PSA test for prostate cancer

Biopsy of the prostate

If any of the initial tests (rectal examination, PSA) show the possibility of cancer, the urologist may recommend a biopsy, in which a sample of tissue is taken from the prostate to be examined through a microscope. The biopsy is usually done through the back passage (rectum). It is usually done in the urology out-patient department. The procedure itself takes about 5-10 minutes. 

During a trans-rectal ultrasound (TRUS) guided biopsy an ultrasound scanner is used to guide the placement of a needle. The needle is then passed through the wall of the rectum to take the sample of prostate tissue. Some men we talked to had wanted to see the process on screen, but had not been able to do so. It is usual to take approximately ten to twelve biopsy samples at any one time. Because there is a chance of infection, men are routinely given an antibiotic before the procedure.  

The men we talked to had very variable experiences. Some had been worried about the procedure, anticipating pain, particularly if waiting for a second biopsy. One man said he was 'frightened to death' and another man described the tense atmosphere in the waiting room. 

Men described vividly what having a biopsy felt like. One man, for example, said it was like “a paper clip going into you”, another likened it to a “huge wasp or bee sting”. The sound of the biopsy was like “a gun going off” or “an air rifle firing” or “a clicking noise”. Some said that the procedure was undignified and uncomfortable but not painful. A few mentioned being given a local anaesthetic. Local anaesthetic is now routinely given during the procedure.

Pain is a complex experience, which is difficult to measure. Men's discomfort may vary according to the number of samples taken. In Britain, prostate biopsies can sometimes be performed without pain relief (analgesia) or sedation. However, over the past five years there has been a growing awareness of the need to use some form of anaesthetic when taking a prostate biopsy, and most urologists now use a local anaesthetic, such as lignocaine, which is injected around the prostate through the rectal wall. A pain relieving gas, such as nitrous oxide (Entonox) may also be used if required. Additionally, some urologists offer glyceryl trinitrate paste for men with very 'tight backsides' who find insertion of the transrectal probe uncomfortable. 

In contrast to the men who experienced very little pain, a few men said they had found the biopsy extremely painful. A man who had a biopsy several years ago (in 1996) found the procedure very painful. 

A man diagnosed in 2005 said he had received an information sheet from the hospital which said that some men find the biopsy a “little unpleasant”, but he found it very painful and needed 'gas and air' (Entonox). An elderly man was told that he wouldn't feel pain but he recalled that he “broke out in a bad sweat”. He recalled that the doctor told him that the local anaesthetic hadn't had time to work.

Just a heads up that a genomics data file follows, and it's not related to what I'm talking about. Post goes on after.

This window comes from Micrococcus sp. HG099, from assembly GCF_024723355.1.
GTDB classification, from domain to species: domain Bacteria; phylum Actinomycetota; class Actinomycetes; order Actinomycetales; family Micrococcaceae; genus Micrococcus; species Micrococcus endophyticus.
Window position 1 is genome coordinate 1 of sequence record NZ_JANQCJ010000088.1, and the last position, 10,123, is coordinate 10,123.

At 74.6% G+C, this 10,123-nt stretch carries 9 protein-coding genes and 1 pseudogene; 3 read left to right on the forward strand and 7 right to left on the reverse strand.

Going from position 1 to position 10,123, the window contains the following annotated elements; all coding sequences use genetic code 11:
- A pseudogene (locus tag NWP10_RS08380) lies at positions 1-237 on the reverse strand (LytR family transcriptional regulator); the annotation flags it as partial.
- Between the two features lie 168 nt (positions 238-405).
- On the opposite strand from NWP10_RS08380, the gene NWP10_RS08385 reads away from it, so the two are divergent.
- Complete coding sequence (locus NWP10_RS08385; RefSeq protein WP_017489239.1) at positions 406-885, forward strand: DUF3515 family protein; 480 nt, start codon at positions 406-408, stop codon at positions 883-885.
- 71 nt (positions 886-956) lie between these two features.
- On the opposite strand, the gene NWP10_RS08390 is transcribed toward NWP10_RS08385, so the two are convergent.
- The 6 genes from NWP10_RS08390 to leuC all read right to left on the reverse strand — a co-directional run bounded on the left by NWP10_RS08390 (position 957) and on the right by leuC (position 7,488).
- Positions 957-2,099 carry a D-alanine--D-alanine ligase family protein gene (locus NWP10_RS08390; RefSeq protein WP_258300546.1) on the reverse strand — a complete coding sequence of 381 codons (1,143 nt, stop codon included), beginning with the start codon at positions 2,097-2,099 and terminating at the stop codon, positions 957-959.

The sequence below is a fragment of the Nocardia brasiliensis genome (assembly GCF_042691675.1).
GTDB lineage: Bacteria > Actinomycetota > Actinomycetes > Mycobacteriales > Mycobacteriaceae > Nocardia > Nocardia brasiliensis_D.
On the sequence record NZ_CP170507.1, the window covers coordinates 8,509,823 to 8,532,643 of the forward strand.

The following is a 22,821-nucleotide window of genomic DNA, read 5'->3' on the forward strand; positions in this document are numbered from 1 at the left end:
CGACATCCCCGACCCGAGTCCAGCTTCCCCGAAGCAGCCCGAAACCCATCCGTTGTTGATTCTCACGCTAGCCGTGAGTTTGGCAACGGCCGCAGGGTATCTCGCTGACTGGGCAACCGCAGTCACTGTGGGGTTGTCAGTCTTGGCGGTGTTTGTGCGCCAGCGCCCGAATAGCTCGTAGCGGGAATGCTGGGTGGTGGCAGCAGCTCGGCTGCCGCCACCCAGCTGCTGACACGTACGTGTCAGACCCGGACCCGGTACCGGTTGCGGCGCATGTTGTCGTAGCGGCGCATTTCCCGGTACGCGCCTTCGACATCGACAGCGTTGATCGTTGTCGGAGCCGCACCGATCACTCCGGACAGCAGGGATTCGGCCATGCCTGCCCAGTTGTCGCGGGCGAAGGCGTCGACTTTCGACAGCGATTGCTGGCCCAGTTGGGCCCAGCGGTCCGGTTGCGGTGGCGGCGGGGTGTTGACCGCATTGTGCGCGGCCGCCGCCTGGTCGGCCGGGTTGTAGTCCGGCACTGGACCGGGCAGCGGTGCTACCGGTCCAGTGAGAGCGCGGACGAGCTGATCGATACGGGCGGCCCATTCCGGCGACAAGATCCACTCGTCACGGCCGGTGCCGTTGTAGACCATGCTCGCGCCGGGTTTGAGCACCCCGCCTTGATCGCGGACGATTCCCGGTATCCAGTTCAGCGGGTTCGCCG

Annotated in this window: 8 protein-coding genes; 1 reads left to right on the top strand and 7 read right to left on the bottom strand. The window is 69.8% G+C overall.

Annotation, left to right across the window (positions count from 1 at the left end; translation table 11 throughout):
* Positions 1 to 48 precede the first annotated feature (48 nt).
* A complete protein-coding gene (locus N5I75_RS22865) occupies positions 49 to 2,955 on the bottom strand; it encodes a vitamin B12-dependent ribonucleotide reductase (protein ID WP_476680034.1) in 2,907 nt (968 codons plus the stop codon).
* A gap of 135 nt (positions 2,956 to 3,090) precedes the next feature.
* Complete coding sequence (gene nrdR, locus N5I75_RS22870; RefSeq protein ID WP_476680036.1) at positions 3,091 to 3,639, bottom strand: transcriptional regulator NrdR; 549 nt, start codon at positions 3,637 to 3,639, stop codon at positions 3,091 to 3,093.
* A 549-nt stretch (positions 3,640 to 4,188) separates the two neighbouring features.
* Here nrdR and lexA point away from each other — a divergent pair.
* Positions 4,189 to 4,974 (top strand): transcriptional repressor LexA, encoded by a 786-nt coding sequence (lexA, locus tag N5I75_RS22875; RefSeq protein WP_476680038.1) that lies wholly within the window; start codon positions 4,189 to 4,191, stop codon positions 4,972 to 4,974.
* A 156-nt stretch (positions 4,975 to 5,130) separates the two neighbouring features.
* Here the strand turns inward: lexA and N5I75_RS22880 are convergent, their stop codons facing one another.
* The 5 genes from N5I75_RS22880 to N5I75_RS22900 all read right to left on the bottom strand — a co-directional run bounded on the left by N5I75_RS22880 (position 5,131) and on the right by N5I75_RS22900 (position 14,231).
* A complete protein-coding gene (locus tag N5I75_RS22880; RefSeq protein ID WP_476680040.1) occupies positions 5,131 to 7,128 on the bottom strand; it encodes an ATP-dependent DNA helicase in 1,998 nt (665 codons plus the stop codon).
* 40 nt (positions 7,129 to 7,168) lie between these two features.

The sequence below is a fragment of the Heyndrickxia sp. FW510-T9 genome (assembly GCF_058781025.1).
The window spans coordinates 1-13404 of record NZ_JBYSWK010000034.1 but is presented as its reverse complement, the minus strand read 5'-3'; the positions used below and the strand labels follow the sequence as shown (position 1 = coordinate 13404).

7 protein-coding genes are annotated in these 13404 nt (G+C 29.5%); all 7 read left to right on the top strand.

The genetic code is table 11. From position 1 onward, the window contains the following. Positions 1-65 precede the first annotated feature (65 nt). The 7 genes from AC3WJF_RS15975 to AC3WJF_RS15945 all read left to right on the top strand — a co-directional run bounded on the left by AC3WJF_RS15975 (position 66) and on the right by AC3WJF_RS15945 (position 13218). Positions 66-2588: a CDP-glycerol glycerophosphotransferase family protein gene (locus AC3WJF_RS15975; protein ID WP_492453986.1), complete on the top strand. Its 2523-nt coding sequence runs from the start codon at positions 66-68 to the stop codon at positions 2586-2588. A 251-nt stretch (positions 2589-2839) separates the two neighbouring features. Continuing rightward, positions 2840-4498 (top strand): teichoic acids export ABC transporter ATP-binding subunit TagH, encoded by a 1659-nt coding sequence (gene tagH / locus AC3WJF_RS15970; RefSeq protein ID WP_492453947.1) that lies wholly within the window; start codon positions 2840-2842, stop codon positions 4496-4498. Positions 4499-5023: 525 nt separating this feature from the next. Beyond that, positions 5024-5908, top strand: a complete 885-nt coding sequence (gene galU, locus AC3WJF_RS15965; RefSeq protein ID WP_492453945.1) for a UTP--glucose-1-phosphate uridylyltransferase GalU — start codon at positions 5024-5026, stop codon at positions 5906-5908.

After the biopsy some men said that they felt a bit sore. One man said that he looked pale and felt as though he'd been 'though a bit of an experience' but went back to work that afternoon. Another man said he felt 'shaken', but two hours later felt fine. Some men passed blood in their urine or sperm for few days. Others had discomfort or slight bleeding when they opened their bowels. It is normal to see some blood in the stools or urine for up to two weeks.

More serious side effects can follow a biopsy. Occasionally men find it hard to pass urine. Infection may also occur in spite of prophylactic antibiotics. One man said he developed severe cystitis after his first biopsy. 

This man went on to have another biopsy. In total 22 samples were taken over a two week period. Afterwards he passed blood in his sperm. Although it is normal for men to find blood in the semen for up to a month or two, he did not remember being warned that this might happen. His wife said that she wished someone had advised her husband to use a condom in order to 'contain the drama'. They both said that the traumatic experience had affected their sexual relationship for months.  

One man had particular worries about the biopsy. His doctors put his mind at rest to some extent.

If the results of the biopsy indicate prostate cancer is present the consultant will discuss treatment options (see 'Choosing a treatment if prostate cancer is diagnosed' and 'Biopsy' in our prostate cancer section). If, however, cancer is not diagnosed the consultant will probably suggest an MRI to see if a repeat biopsy is needed.

Last reviewed May 2016.
Last updated May 2016.



Please use the form below to tell us what you think of the site. We’d love to hear about how we’ve helped you, how we could improve or if you have found something that’s broken on the site. We are a small team but will try to reply as quickly as possible.

Please note that we are unable to accept article submissions or offer medical advice. If you are affected by any of the issues covered on this website and need to talk to someone in confidence, please contact The Samaritans or your Doctor.

Make a Donation to

Find out more about how you can help us.

Send to a friend

Simply fill out this form and we'll send them an email